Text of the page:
Hold the tree upside down and sprinkle on the longer — 6mm — static grass. Try to avoid getting this on the inner areas of the tree.

Hang it upside down for a few minutes to let the static grass fix in place and then turn the tree the right way up and review how it looks.

The first foliage added, 6mm static grass.

Needles on pine trees tend to hang down, so with a pencil or piece of dowl, push any of the errant upward-facing grass fibres down so they point to the base of the tree.

Now apply another coating of hair spray and, with the tree again held upside down, sprinkle the shorter static grass primarily over the ends of the branches but also allow some to fall on the inner part of the tree.

Finally, spray again and sprinkle dark green scatter over the entire tree.

Making miniature tree decorations

This for me is the fun part.

Take the air-drying clay and pinch off tiny amounts and roll them into various size balls, a few millimetres in diameter at max.

Let these dry for about half an hour and paint them in colours of your choice to create the baubles.

Other shapes can also be made. I made some cubes and then painted a cross on them to simulate bows on wrapping paper.

Use the super glue to fix these randomly to the branches of your tree.

> Tip: For my tree, I placed these on the upper side of the branches. In retrospect, glueing them to the underside, so they appear to hang down, looks much better. If wanted, you could also add appropriately  sized Gold tinsel to the tree for an added Christmassy look.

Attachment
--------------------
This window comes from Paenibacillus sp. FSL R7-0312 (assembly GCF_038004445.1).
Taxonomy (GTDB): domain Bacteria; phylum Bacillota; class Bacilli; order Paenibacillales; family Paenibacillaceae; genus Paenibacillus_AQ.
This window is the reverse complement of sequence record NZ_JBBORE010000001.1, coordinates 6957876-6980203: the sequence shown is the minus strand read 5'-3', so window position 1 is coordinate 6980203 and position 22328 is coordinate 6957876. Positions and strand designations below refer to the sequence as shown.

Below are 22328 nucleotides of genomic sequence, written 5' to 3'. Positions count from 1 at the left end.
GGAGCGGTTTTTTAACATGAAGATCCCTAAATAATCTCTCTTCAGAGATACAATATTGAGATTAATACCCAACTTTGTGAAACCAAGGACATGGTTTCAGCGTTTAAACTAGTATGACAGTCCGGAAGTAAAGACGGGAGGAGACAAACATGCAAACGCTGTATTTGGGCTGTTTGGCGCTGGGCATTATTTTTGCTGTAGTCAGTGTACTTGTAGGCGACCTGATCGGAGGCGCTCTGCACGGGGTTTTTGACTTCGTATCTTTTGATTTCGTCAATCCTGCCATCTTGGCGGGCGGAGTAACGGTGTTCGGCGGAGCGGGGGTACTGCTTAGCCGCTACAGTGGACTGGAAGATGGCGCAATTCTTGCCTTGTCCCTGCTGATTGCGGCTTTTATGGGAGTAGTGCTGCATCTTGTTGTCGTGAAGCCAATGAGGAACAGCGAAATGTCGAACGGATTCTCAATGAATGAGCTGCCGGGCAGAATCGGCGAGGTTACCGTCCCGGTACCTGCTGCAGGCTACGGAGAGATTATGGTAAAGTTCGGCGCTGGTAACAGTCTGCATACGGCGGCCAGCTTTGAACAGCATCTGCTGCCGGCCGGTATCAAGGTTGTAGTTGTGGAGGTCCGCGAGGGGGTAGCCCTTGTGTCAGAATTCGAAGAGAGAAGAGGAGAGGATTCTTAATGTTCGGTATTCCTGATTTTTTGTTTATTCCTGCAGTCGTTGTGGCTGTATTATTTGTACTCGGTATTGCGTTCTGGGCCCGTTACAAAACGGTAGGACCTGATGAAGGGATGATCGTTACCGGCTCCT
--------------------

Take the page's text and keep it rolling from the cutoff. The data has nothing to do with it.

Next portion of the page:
And that’s your diorama / doll house Christmas tree ready for display.

 

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Founder of ModelRailwayEngineer, Andy Leaning

Andy is a lifelong modeler, writer, and founder of modelrailwayengineer.com. He has been building model railways, dioramas, and miniatures for over 20 years. His passion for model making and railways began when he was a child, building his first layout at the age of seven.
Andy’s particular passion is making scenery and structures in 4mm scale, which he sells commercially. He is particularly interested in modelling the railways of South West England during the late Victorian/early Edwardian era, although he also enjoys making sci-fi and fantasy figures and dioramas. His website has won several awards, and he is a member of MERG (Model Railway Electronics Group) and the 009 Society.
When not making models, Andy lives in Surrey with his wife and teenage son. Other interests include history, science fiction, photography, and programming. Read more about Andy.

Afflliate disclosure:The links on this page may take you to carefully selected businesses, such as Hornby, Amazon, eBay and Scale Model Scenery, where you can purchase the product under affiliate programmes. This means I receive a small commission on any orders placed although the price you pay does not change. You can read my full affiliate policy here. I also sell my my own ready to use, pre-made and painted buildings and terrain features. browse the range.